Challenges to Further Hydroelectric Deployment
While hydro development is still growing in several regions of the world, many countries, including the United States, will not likely pursue larger hydro projects due to two main factors — first, we have already built hydroelectric dams in most of the best places, and secondly, there are concerns over the environmental and societal impacts of building more dams. These environmental impacts have even been used to justify dam removal in some cases, though weighing those environmental impacts against the societal benefits (such as irrigation, flood control, recreation, and so forth…not just electricity) has always been controversial. Some of these specific environmental and societal impacts include:
- Impacts on fish migration – fish migrating up or downstream may find passages blocked by dams or may get killed going through turbines.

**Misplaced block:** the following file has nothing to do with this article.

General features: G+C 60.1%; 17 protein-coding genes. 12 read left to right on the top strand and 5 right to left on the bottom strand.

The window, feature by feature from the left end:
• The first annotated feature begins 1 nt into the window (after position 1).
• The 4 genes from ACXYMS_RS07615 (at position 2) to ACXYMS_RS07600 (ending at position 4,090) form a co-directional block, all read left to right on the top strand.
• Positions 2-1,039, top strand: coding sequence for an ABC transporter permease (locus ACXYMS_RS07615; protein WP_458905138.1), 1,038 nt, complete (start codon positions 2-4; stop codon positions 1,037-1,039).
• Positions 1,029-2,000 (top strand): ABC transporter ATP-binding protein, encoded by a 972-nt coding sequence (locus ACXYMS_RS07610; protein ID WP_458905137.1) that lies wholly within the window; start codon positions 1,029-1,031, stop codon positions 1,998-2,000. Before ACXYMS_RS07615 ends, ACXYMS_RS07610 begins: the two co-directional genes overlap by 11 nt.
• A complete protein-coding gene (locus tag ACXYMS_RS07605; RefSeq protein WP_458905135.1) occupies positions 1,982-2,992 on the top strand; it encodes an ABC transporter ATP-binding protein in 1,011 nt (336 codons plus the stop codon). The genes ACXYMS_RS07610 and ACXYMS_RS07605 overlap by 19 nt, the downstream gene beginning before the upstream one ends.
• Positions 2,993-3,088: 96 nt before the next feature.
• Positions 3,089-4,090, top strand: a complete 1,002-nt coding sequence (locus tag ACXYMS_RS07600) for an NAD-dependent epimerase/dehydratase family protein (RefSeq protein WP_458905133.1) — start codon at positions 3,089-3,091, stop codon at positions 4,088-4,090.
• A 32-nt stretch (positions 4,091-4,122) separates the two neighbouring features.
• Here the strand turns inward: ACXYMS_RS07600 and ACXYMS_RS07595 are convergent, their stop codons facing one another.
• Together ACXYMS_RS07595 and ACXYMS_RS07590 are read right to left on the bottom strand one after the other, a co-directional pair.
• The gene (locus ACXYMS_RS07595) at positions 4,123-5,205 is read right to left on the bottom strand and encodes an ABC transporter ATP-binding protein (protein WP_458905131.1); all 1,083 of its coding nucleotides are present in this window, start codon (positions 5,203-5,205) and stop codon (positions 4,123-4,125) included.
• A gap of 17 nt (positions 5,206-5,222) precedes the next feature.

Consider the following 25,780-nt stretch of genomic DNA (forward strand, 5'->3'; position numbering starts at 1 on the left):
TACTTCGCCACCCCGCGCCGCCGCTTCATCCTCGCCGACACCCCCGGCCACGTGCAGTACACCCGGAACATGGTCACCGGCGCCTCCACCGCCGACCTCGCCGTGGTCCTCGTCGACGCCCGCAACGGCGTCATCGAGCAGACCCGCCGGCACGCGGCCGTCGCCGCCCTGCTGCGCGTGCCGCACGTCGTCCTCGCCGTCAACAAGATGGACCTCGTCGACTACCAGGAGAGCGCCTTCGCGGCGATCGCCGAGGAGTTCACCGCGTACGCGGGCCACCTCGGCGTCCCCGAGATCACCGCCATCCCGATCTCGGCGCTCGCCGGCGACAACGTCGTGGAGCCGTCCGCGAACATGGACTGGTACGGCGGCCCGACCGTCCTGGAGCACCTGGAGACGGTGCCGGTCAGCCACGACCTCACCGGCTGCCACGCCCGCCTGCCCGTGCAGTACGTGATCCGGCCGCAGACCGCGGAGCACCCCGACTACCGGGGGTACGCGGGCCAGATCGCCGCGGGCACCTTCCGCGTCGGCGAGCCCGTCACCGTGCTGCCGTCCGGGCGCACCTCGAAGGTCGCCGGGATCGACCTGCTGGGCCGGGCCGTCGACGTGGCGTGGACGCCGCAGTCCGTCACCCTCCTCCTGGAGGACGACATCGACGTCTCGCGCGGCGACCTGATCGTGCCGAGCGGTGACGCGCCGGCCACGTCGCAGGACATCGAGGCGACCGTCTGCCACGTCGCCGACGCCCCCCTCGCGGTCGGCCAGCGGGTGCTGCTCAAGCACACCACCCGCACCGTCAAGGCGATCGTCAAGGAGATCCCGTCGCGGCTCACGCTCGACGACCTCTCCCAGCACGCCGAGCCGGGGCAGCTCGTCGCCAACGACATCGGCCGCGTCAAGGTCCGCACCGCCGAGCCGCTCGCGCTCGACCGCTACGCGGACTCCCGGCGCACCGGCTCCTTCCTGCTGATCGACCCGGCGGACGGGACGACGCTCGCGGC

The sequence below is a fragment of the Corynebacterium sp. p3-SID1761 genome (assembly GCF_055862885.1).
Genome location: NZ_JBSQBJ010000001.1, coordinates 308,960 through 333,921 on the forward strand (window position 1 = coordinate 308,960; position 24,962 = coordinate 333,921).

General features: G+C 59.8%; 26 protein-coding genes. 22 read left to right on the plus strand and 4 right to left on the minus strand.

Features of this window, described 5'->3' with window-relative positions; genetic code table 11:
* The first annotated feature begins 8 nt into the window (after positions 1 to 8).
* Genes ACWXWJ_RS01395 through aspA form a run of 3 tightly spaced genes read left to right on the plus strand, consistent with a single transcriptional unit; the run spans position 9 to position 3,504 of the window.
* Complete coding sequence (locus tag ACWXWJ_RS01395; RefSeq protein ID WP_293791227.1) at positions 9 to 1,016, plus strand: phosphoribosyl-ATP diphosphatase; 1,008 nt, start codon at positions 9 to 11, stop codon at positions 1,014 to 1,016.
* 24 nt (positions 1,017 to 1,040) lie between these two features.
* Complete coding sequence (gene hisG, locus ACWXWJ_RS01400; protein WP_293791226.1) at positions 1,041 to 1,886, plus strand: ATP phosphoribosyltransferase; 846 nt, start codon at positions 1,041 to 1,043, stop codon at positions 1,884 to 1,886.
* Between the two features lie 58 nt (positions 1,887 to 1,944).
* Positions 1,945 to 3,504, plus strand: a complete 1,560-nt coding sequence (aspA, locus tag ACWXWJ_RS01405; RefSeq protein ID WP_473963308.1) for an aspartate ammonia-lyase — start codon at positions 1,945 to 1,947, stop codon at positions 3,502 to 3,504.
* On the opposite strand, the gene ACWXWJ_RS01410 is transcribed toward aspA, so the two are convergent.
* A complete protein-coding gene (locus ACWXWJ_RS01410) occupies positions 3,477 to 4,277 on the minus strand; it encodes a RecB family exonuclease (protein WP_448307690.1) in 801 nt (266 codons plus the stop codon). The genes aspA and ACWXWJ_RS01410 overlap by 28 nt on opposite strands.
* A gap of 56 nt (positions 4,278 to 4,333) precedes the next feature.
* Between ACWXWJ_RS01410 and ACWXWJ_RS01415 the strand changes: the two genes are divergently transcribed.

- Reduced water quality – changes in natural stream-flow may, in some cases, muddy waters. This affects the river ecosystems that aquatic plants and animals utilize.
- Land inundation – reservoirs behind dams can flood large areas. There is not necessarily a relationship between the size of the dam and the amount of area flooded behind the dam. Two impacts can arise here. First, building large hydro projects often involves the displacement of many people who used to live in the area surrounding the river. The Three Gorges Dam in China involved the relocation of more than one million people.
- Methane release to the atmosphere — plant life can decay in flooded areas, which over time releases large quantities of methane into the atmosphere – enough that it can potentially offset the avoided CO2 emissions from many years worth of fossil fuel use. A recent estimate places the global emissions of methane high enough to make hydropower be just a little bit less than natural gas in terms of CO2 (equivalent) per unit of energy generated.